Coast Guard releases draft OPC solicitation
The Coast Guard released June 15 its long-awaited draft request for proposals for its Offshore Patrol Cutter, a planned fleet of 25 medium-endurance cutters part of the service's ongoing recapitalization program.
A concept of operations (.pdf) included as part of the draft RFP says the OPC should be able to operate on patrols lasting up to 60 days with 2-3 day logistics breaks after every 14 days of operation for a total of up to 230 days away from home port annually. The OPC will typically operate about 12 nautical miles beyond shore and drug interdiction will be its first priority mission (search and rescue and other law enforcement activities aren't programmed as priorities since they occur as needed, the Coast Guard says).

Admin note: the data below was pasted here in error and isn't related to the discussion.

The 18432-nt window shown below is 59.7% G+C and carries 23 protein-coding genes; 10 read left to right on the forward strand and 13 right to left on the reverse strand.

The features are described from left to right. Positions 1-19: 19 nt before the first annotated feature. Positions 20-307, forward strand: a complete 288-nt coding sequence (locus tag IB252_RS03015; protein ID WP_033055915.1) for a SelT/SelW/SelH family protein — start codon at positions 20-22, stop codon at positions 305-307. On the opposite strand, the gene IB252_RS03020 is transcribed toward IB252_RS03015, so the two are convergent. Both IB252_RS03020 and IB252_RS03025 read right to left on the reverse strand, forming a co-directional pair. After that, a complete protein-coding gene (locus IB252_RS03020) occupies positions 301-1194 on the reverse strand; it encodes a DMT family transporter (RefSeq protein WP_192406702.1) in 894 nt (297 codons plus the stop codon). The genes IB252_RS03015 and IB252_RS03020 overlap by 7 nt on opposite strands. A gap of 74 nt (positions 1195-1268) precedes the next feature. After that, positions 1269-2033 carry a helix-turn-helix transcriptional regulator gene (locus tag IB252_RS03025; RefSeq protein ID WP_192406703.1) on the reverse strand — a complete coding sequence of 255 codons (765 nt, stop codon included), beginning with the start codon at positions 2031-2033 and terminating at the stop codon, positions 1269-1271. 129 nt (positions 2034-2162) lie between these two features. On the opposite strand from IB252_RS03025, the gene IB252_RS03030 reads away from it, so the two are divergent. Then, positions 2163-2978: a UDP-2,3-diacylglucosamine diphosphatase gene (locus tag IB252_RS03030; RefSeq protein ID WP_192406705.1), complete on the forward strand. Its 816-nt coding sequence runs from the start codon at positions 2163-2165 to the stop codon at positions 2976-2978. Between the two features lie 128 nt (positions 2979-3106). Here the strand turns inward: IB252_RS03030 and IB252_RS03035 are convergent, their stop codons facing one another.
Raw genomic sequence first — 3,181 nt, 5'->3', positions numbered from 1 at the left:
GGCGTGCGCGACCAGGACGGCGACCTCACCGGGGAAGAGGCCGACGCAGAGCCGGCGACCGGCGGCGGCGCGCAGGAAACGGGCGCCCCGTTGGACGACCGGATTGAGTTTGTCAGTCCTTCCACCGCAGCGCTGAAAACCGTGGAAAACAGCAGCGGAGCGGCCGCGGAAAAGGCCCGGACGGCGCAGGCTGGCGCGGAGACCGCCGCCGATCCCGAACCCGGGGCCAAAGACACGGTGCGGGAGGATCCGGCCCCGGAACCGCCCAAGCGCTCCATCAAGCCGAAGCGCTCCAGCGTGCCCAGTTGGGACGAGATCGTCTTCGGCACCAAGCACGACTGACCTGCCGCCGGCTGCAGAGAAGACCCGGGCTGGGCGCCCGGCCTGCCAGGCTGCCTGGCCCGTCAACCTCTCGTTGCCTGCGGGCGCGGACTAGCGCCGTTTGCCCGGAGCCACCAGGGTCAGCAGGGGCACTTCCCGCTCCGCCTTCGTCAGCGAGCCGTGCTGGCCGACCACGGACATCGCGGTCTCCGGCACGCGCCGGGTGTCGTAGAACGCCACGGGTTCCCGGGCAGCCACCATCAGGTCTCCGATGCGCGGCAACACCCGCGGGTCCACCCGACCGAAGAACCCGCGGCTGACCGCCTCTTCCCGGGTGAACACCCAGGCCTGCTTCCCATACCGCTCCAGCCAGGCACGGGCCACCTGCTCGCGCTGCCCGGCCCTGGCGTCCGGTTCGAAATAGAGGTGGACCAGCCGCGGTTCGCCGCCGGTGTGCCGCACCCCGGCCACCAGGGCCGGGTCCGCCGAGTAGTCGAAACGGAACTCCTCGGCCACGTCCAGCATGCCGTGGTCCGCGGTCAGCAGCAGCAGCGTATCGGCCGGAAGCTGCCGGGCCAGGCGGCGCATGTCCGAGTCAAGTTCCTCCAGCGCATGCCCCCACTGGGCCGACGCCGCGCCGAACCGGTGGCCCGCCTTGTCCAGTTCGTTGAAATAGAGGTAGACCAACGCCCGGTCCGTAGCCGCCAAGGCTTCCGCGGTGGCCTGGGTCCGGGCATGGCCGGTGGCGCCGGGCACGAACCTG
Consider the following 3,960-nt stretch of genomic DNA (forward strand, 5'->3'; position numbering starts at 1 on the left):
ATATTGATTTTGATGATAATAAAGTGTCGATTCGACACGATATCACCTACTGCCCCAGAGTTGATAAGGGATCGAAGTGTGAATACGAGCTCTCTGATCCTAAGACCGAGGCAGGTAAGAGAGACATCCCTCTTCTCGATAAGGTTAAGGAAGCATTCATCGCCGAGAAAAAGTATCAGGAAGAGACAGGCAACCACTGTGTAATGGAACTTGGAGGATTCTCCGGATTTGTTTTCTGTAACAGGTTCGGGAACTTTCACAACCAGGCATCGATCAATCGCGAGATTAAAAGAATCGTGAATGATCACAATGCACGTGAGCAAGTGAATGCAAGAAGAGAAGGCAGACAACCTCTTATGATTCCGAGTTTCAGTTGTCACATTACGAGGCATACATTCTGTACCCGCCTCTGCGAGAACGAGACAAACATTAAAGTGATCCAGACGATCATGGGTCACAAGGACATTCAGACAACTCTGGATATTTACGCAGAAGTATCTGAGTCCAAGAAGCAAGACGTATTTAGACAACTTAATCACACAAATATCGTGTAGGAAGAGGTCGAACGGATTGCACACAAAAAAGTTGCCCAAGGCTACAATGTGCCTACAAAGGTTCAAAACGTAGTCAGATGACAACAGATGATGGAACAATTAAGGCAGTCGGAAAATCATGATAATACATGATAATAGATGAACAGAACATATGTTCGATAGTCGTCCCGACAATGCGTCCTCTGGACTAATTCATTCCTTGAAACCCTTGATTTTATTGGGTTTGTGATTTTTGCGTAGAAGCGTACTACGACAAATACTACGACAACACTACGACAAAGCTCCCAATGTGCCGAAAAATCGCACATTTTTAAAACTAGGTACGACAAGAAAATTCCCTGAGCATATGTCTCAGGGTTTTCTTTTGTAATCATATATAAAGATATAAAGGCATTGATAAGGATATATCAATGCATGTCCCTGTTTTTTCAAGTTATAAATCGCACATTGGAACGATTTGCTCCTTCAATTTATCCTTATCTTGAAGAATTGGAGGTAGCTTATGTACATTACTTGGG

The service expanded the planned OPC operating environment to include Arctic climates, the concept of operations says, meaning that it would be placed in sea where there are areas of broken plate, pancake, and sea ice 10 to 30 inches thick during the summer. The OPC will not conduct ice breaking as a mission, however, the Coast Guard says.
The service also altered the concept of operations to specify that the OPC should be able to launch and recover small boats and aircraft in weather conditions up to and including sea state five. The ship will not have a stern launch ramp, a decision Coast Guard officials have said is a necessary cost-cutting measures. The ship should be able to conduct prolonged operations in wave heights of up to 14 meters, i.e., sea state 8.
According to a November 2010 Coast Guard industry day presentation (.pdf) the OPC should have a range of up to 9,500 nautical miles at 14 knots sustained speed and a top speed of up to 25 knots.